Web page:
by Joanne Grier


The tunnel world seemed particularly quiet to Vincent as he moved along the passage.  The pipes weren’t echoing with rapid-fire daily chatter.  In many ways it seemed as if the citizens had taken flight from their safe haven.

Vincent strolled into the dining room, stopped abruptly as he realized the lack of citizens eating lunch.  He saw Elizabeth and Mary sitting together; so after getting his tray, he took a seat at their table.  “Where is everyone?  They didn’t all eat earlier, did they?”

“Oh, no, dear, they didn’t,” Elizabeth offered with a warm smile.  “I believe most of the children went Above and their parents have gone with them.  Quite a few of the teens have gone along to serve as chaperones.”

“And to play,” Mary added softly.

Clearly puzzled Vincent looked from Elizabeth to Mary.  “There was a record snow fall last night, something like twelve inches; and so many wanted to go Above that Father declared a break in the school routine for the morning classes.”

“You know how the children are drawn to the park after a snow fall, Mary reminded him.  They are eager to play . . . build snowmen, and forts.  Rather than having them not pay attention to their classes, Father and the council thought a break would be nice.  He even plans to have an impromptu hour of telling snow stories by the children this evening.”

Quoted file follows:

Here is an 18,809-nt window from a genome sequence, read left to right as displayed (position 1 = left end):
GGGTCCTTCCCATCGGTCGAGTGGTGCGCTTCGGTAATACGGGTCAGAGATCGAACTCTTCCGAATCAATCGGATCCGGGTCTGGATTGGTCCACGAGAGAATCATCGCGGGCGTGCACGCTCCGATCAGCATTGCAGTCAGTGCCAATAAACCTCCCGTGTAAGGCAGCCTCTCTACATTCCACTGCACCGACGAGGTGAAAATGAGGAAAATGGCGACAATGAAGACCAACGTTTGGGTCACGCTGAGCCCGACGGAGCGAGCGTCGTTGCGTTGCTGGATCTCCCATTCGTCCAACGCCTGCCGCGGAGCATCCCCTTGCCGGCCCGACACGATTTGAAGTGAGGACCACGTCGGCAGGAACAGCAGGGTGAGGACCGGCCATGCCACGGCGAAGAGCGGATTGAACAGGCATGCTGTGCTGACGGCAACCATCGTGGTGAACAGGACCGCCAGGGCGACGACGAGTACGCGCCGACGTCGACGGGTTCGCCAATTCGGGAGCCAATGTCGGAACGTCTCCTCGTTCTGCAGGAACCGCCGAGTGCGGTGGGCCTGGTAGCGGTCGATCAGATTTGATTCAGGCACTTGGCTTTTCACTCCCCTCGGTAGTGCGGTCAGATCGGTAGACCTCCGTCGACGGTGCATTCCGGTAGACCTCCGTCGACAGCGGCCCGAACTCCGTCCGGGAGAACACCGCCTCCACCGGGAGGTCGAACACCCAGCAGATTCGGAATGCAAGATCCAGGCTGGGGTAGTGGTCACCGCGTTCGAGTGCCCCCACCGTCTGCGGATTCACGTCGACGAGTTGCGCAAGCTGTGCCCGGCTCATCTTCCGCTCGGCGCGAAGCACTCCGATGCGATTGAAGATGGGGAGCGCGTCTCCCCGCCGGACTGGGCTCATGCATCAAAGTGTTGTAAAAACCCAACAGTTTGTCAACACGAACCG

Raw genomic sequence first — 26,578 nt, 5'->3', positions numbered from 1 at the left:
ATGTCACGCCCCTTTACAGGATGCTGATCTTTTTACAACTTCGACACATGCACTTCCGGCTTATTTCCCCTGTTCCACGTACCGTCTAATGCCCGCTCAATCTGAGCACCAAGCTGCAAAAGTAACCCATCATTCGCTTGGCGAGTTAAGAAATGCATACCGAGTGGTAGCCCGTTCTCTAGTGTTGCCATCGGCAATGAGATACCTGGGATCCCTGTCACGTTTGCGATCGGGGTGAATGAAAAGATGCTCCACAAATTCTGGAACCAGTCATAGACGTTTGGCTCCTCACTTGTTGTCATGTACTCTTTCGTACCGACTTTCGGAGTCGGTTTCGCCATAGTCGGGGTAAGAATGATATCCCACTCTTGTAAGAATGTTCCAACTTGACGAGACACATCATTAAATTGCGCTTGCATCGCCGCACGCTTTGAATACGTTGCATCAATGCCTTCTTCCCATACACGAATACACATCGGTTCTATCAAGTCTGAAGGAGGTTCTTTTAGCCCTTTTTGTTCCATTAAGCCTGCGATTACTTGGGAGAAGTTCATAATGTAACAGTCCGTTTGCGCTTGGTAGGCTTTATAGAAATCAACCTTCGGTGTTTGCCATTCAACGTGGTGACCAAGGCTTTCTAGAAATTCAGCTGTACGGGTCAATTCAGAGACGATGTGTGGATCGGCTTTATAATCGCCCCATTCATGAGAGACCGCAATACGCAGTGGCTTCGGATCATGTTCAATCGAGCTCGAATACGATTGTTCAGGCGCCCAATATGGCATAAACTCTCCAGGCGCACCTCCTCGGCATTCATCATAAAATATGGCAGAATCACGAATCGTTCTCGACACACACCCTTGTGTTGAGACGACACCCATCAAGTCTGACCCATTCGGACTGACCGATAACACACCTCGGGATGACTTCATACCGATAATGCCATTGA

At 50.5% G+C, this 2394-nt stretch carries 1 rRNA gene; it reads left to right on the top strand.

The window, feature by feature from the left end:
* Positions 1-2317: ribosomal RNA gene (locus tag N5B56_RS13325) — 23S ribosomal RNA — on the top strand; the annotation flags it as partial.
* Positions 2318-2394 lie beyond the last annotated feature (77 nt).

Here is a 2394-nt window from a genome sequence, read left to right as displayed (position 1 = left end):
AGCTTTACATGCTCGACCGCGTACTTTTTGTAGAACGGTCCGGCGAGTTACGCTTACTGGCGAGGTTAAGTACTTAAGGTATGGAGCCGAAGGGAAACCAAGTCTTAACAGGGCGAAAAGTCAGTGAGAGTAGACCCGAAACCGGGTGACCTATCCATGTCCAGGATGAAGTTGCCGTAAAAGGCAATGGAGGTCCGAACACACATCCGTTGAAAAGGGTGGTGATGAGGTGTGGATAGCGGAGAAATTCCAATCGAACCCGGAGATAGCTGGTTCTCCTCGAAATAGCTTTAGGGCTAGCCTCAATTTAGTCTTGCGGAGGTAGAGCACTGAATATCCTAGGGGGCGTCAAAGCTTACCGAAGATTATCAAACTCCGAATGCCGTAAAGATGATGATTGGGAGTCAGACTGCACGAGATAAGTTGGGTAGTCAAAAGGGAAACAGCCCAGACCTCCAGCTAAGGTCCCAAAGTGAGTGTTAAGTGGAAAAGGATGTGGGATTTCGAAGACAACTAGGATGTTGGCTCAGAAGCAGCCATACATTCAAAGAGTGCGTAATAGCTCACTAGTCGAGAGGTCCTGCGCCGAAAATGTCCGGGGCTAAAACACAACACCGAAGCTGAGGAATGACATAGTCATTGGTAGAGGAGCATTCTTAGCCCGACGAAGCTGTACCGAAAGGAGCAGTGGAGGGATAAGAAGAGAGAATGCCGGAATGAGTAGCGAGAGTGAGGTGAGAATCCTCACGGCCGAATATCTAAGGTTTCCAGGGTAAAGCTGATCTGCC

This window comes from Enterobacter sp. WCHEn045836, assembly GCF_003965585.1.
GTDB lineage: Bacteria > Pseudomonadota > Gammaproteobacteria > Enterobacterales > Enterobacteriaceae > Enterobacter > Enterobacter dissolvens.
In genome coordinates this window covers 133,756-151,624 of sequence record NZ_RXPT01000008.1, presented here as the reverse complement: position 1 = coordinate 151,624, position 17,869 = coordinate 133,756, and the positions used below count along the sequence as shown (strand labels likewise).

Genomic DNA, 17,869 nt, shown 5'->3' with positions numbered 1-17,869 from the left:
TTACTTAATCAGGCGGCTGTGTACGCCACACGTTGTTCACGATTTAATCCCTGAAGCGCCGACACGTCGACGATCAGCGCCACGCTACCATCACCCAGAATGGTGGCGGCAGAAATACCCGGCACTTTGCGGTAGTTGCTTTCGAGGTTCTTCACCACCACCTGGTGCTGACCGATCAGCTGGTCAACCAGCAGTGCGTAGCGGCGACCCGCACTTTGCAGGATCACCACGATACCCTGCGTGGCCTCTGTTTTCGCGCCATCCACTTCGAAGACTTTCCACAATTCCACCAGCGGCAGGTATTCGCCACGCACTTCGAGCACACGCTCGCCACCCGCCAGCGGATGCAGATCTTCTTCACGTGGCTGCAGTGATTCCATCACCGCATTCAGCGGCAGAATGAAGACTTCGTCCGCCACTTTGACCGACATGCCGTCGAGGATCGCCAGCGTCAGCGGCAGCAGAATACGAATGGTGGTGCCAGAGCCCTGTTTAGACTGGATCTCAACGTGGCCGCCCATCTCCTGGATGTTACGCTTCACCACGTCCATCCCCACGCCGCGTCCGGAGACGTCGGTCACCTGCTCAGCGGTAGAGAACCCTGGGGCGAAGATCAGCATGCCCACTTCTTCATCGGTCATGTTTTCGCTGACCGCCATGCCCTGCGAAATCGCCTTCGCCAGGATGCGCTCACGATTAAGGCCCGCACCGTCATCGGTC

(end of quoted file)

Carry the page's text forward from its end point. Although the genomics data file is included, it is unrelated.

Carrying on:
Vincent smiled, as he knew the snow stories would last much longer than an hour; and like the rest of the adults, he, too, would be eager to hear of the adventures in the park.


By the time everyone returned from Above, all the entrances they had used were snow packed, and the trail of snow carried in on so many feet had become a danger to security.  Vincent dispatched several teams of men to the entrances to disburse with the telltale evidence. 

Winslow partnered with Vincent to clean one of the entrances, and the closer they got, the stranger the foot prints became.  When they discovered perfect circles impressed into the deepest snow both of them shook their heads, but upon finding clear imprints of tennis racquets, they both burst into laughter.

“Mouse,” they said together.

“Where do you suppose he found those?”

“Obviously it had to have been in the trash from the holes in the racquet strings.”

“And what do you think these are,” Winslow queried as he pointed at the perfect circles.

“I’d say William is missing two trash can covers, wouldn’t you?”